The Centre for Human Rights, Faculty of Law, University of Pretoria, condemns the recent series of attacks against the LGBTIQ+ community and LGBTIQ+ human rights defenders in the Republic of Ghana. In a press release dated 21 May 2021, the Ghana Police Service claimed it had arrested 21 persons (16 females and 5 males) at a ‘supposed conference, advocating LGBTQI activities’. The police arrested these human rights defenders, who were attending a paralegal training, and charged them before a Circuit Court for unlawful assembly under section 202 of the Criminal Offences Act of Ghana. The court remanded all 21 persons in police custody for 2 weeks.

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These arrests follow a pattern of similar attacks against the LGBTIQ+ community in Ghana. For instance, in February 2021, a community centre for sexual and gender minorities had to be shut down after a raid by security forces. The raid of an LGBTIQ+ office and the arrest of LGBTIQ+ human rights defenders by the Ghana Police is in sharp contrast to the commitment made by the Inspector General of Police in 2017 to protect sexual and gender minorities according to the dictates of the Ghanaian Constitution and to make the police stations of Ghana ‘a safe environment or haven for LGBT persons’.

However, the actions of the Ghanaian authorities deny LGBTIQ+ people and their defenders their human rights as guaranteed in the Constitution of Ghana, and also contravene the international human rights treaties that Ghana has ratified guaranteeing the rights to assembly and association.

Article 17 of the Constitution of Ghana specifically provides that ‘[a]ll persons shall be equal before the law’ and ‘shall not be discriminated against on grounds of gender, race, colour, ethnic origin, religion, creed or social or economic status. Article 15 protects the right to dignity while article 21 further guarantees the freedoms of expression, assembly and association. Forms of violence and other discrimination perpetuated against LGBTIQ+ persons on the basis of their sexual orientation, sex or gender, constitute unfair discrimination and violate the principles of the Constitution. Ultimately, these hate crimes deny LGBTIQ+ individuals their right to life as provided in article 13 of the Constitution.

Ghana has ratified the African Charter on Human and Peoples’ Rights (‘African Charter’), the International Covenant on Civil and Political Rights and other international human rights instruments that guarantee the rights to assembly and association. Ghana has also stated, before the Human Rights Committee in 2017, that its constitution protects LGBTIQ+ rights and the state is committed to preventing violations against and protecting the rights of sexual minorities.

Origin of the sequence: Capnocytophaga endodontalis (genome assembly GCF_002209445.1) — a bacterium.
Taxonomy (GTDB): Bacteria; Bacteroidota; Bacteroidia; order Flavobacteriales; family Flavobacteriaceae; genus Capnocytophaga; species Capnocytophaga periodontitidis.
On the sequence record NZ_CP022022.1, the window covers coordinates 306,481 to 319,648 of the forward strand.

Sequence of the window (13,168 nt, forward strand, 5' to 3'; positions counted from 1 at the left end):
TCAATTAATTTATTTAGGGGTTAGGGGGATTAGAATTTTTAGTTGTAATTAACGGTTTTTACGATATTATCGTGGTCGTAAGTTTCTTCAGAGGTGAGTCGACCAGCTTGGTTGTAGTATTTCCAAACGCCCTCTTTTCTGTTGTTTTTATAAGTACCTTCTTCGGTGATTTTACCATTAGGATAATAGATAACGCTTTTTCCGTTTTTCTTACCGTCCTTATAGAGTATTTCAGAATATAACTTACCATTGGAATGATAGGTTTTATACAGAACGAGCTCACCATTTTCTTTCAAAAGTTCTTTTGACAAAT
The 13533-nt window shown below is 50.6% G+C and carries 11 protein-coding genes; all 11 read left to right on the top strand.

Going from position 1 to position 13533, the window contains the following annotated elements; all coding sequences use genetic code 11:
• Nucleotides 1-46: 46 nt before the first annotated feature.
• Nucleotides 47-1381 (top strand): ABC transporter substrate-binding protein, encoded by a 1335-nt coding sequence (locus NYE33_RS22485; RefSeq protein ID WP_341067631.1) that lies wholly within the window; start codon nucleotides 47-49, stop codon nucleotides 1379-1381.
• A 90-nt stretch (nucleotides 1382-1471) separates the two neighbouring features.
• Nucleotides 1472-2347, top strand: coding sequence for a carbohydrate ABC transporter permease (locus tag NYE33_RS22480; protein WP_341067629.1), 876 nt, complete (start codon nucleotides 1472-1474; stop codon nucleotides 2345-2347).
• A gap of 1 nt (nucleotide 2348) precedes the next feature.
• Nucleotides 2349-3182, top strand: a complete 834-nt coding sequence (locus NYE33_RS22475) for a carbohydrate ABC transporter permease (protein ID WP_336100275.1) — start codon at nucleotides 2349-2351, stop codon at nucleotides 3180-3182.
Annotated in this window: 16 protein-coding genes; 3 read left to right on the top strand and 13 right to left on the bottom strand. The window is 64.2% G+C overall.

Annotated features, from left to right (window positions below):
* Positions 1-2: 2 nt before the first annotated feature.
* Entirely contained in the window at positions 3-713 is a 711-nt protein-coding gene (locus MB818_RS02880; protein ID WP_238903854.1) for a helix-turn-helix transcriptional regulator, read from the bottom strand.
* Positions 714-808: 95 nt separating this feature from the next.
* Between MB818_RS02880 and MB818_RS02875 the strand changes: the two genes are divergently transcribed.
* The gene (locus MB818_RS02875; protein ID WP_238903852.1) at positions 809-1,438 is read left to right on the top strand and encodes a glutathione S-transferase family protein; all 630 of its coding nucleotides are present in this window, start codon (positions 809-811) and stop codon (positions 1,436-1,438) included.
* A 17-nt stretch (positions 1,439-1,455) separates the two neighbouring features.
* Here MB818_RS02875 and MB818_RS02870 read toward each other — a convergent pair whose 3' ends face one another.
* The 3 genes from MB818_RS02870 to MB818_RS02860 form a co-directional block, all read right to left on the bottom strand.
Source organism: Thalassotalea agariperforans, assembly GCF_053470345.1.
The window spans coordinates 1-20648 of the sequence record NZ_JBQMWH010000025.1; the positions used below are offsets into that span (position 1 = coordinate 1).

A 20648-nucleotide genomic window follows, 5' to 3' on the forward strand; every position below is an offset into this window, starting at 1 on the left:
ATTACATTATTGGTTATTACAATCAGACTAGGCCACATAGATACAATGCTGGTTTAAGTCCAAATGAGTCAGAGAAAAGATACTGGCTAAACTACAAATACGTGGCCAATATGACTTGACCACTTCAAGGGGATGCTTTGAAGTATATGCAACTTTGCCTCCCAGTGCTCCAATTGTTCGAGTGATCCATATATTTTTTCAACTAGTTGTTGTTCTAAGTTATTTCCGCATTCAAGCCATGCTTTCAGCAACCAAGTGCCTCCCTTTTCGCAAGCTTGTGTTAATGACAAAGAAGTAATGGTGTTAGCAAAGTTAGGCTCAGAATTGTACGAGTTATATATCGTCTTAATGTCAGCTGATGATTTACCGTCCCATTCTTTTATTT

Article 2 of the African Charter recognises the human rights of all individuals ‘without distinction of any kind’. In this regard, Resolution 275 of the African Commission on Human and Peoples’ Rights, adopted in 2014, spells out state obligations to protect individuals against violence and other human rights violations on the basis of their real or imputed sexual orientation or gender identity. In particular, it urges states to ensure that human rights defenders work in an enabling environment that is free of stigma, reprisals or criminal prosecution as a result of their human rights protection activities, including the rights of sexual minorities.

The actions of the Ghanaian authorities reinforce negative and discriminatory social attitudes against the LGBTIQ+ community in Ghana. These attitudes are likely to result in violence and other forms of human rights abuses against Ghanaians on the basis of their real or imputed sexual orientation or gender identity.

Against this background, the Centre for Human Rights:

  • calls on the President of Ghana to publicly condemn the arrests and violations of the rights of LGBTIQ+ persons;
  • calls on the Inspector General of Police to respect the promise to protect the rights of all persons including LGBTIQ+ persons and call police officials to order;
  • calls on the Attorney General and Minister of Justice to stop the ‘persecution’ of LGBTIQ+ persons by the police for a charge that is unknown to the law, and to withdraw the charges against the 21 persons arrested for their participation in the LGBTIQ+ seminar;
  • calls on the Commission on Human Rights and Administrative Justice to speak up against the attacks on LGBT persons in Ghana; and
  • calls on the international community to urge the government of Ghana to respect its treaty obligations and pledge to respect the rights of all persons regardless of their sexual orientation or gender identity.

For more information on LGBTIQ+ rights in Africa, please contact:

Prof Frans Viljoen
Director: Centre for Human Rights

Professor of International Human Rights Law

Tel: +27 (0) 12 420 3228
Fax: +27 (0) 86 580 5743


Dr Ayodele Sogunro
Manager: SOGIESC Unit

Tel: +27 (0) 12 420 3151
Fax: +27 (0) 86 580 5743



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